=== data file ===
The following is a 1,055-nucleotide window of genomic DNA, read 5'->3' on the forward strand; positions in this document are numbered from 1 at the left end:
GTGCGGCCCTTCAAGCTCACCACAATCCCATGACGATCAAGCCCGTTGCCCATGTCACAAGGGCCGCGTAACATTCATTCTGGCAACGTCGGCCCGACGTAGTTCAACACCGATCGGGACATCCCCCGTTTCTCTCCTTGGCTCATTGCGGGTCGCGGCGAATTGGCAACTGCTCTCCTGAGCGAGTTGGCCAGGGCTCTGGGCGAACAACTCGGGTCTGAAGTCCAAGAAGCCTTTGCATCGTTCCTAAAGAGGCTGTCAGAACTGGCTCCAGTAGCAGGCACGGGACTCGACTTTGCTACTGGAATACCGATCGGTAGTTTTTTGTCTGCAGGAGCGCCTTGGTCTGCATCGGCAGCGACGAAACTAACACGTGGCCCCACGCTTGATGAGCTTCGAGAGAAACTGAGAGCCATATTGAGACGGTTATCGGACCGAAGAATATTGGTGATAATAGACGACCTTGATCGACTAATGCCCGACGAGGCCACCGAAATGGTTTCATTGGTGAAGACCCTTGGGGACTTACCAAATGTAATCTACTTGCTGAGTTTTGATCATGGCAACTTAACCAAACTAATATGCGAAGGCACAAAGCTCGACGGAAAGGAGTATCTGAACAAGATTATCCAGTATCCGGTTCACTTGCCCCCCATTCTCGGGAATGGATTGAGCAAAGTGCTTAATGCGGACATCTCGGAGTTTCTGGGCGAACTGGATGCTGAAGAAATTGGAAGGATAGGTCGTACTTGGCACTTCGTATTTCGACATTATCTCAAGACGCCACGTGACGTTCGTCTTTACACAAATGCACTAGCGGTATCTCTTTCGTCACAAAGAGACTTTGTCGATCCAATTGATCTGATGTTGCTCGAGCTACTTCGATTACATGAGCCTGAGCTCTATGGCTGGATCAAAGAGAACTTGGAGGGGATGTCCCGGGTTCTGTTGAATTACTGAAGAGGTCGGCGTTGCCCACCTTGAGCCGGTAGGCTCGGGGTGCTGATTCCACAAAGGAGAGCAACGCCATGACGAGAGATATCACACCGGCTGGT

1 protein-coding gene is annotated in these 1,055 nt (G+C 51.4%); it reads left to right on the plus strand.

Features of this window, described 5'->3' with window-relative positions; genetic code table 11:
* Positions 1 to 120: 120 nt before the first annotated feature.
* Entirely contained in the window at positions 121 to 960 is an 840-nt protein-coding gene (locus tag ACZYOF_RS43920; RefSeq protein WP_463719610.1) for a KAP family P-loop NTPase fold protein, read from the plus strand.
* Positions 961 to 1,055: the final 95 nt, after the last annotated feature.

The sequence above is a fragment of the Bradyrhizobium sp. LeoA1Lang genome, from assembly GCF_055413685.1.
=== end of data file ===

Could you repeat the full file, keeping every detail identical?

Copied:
The following is a 1,055-nucleotide window of genomic DNA, read 5'->3' on the forward strand; positions in this document are numbered from 1 at the left end:
GTGCGGCCCTTCAAGCTCACCACAATCCCATGACGATCAAGCCCGTTGCCCATGTCACAAGGGCCGCGTAACATTCATTCTGGCAACGTCGGCCCGACGTAGTTCAACACCGATCGGGACATCCCCCGTTTCTCTCCTTGGCTCATTGCGGGTCGCGGCGAATTGGCAACTGCTCTCCTGAGCGAGTTGGCCAGGGCTCTGGGCGAACAACTCGGGTCTGAAGTCCAAGAAGCCTTTGCATCGTTCCTAAAGAGGCTGTCAGAACTGGCTCCAGTAGCAGGCACGGGACTCGACTTTGCTACTGGAATACCGATCGGTAGTTTTTTGTCTGCAGGAGCGCCTTGGTCTGCATCGGCAGCGACGAAACTAACACGTGGCCCCACGCTTGATGAGCTTCGAGAGAAACTGAGAGCCATATTGAGACGGTTATCGGACCGAAGAATATTGGTGATAATAGACGACCTTGATCGACTAATGCCCGACGAGGCCACCGAAATGGTTTCATTGGTGAAGACCCTTGGGGACTTACCAAATGTAATCTACTTGCTGAGTTTTGATCATGGCAACTTAACCAAACTAATATGCGAAGGCACAAAGCTCGACGGAAAGGAGTATCTGAACAAGATTATCCAGTATCCGGTTCACTTGCCCCCCATTCTCGGGAATGGATTGAGCAAAGTGCTTAATGCGGACATCTCGGAGTTTCTGGGCGAACTGGATGCTGAAGAAATTGGAAGGATAGGTCGTACTTGGCACTTCGTATTTCGACATTATCTCAAGACGCCACGTGACGTTCGTCTTTACACAAATGCACTAGCGGTATCTCTTTCGTCACAAAGAGACTTTGTCGATCCAATTGATCTGATGTTGCTCGAGCTACTTCGATTACATGAGCCTGAGCTCTATGGCTGGATCAAAGAGAACTTGGAGGGGATGTCCCGGGTTCTGTTGAATTACTGAAGAGGTCGGCGTTGCCCACCTTGAGCCGGTAGGCTCGGGGTGCTGATTCCACAAAGGAGAGCAACGCCATGACGAGAGATATCACACCGGCTGGT

1 protein-coding gene is annotated in these 1,055 nt (G+C 51.4%); it reads left to right on the plus strand.

Features of this window, described 5'->3' with window-relative positions; genetic code table 11:
* Positions 1 to 120: 120 nt before the first annotated feature.
* Entirely contained in the window at positions 121 to 960 is an 840-nt protein-coding gene (locus tag ACZYOF_RS43920; RefSeq protein WP_463719610.1) for a KAP family P-loop NTPase fold protein, read from the plus strand.
* Positions 961 to 1,055: the final 95 nt, after the last annotated feature.

The sequence above is a fragment of the Bradyrhizobium sp. LeoA1Lang genome, from assembly GCF_055413685.1.